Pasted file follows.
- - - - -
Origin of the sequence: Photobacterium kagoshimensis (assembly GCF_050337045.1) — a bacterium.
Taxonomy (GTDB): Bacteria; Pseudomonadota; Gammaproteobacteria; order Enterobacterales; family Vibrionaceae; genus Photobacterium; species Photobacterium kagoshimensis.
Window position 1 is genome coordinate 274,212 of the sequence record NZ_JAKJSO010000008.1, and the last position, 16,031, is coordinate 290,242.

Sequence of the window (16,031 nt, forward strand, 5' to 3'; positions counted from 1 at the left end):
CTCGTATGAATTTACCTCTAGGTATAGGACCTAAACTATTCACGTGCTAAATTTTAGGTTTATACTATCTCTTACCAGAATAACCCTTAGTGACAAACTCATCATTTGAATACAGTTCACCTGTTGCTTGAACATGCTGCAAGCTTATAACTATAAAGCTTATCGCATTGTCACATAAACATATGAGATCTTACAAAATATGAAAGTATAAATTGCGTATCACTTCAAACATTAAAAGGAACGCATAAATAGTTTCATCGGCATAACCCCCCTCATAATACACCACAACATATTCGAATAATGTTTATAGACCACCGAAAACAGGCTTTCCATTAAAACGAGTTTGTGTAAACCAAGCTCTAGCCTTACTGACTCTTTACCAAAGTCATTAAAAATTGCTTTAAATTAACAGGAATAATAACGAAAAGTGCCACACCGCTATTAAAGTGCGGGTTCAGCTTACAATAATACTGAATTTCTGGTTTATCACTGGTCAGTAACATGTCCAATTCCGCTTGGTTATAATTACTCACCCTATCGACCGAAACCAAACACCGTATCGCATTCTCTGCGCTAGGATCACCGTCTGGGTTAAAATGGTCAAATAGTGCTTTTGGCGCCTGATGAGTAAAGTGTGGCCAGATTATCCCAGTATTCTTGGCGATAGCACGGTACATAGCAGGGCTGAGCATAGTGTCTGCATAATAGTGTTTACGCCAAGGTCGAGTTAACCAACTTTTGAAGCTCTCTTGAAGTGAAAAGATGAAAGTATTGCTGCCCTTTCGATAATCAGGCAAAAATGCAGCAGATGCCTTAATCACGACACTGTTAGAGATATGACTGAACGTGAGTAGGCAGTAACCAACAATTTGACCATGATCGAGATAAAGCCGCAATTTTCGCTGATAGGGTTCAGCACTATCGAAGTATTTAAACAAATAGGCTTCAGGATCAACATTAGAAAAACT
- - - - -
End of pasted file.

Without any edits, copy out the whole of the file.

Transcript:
Origin of the sequence: Photobacterium kagoshimensis (assembly GCF_050337045.1) — a bacterium.
Taxonomy (GTDB): Bacteria; Pseudomonadota; Gammaproteobacteria; order Enterobacterales; family Vibrionaceae; genus Photobacterium; species Photobacterium kagoshimensis.
Window position 1 is genome coordinate 274,212 of the sequence record NZ_JAKJSO010000008.1, and the last position, 16,031, is coordinate 290,242.

Sequence of the window (16,031 nt, forward strand, 5' to 3'; positions counted from 1 at the left end):
CTCGTATGAATTTACCTCTAGGTATAGGACCTAAACTATTCACGTGCTAAATTTTAGGTTTATACTATCTCTTACCAGAATAACCCTTAGTGACAAACTCATCATTTGAATACAGTTCACCTGTTGCTTGAACATGCTGCAAGCTTATAACTATAAAGCTTATCGCATTGTCACATAAACATATGAGATCTTACAAAATATGAAAGTATAAATTGCGTATCACTTCAAACATTAAAAGGAACGCATAAATAGTTTCATCGGCATAACCCCCCTCATAATACACCACAACATATTCGAATAATGTTTATAGACCACCGAAAACAGGCTTTCCATTAAAACGAGTTTGTGTAAACCAAGCTCTAGCCTTACTGACTCTTTACCAAAGTCATTAAAAATTGCTTTAAATTAACAGGAATAATAACGAAAAGTGCCACACCGCTATTAAAGTGCGGGTTCAGCTTACAATAATACTGAATTTCTGGTTTATCACTGGTCAGTAACATGTCCAATTCCGCTTGGTTATAATTACTCACCCTATCGACCGAAACCAAACACCGTATCGCATTCTCTGCGCTAGGATCACCGTCTGGGTTAAAATGGTCAAATAGTGCTTTTGGCGCCTGATGAGTAAAGTGTGGCCAGATTATCCCAGTATTCTTGGCGATAGCACGGTACATAGCAGGGCTGAGCATAGTGTCTGCATAATAGTGTTTACGCCAAGGTCGAGTTAACCAACTTTTGAAGCTCTCTTGAAGTGAAAAGATGAAAGTATTGCTGCCCTTTCGATAATCAGGCAAAAATGCAGCAGATGCCTTAATCACGACACTGTTAGAGATATGACTGAACGTGAGTAGGCAGTAACCAACAATTTGACCATGATCGAGATAAAGCCGCAATTTTCGCTGATAGGGTTCAGCACTATCGAAGTATTTAAACAAATAGGCTTCAGGATCAACATTAGAAAAACT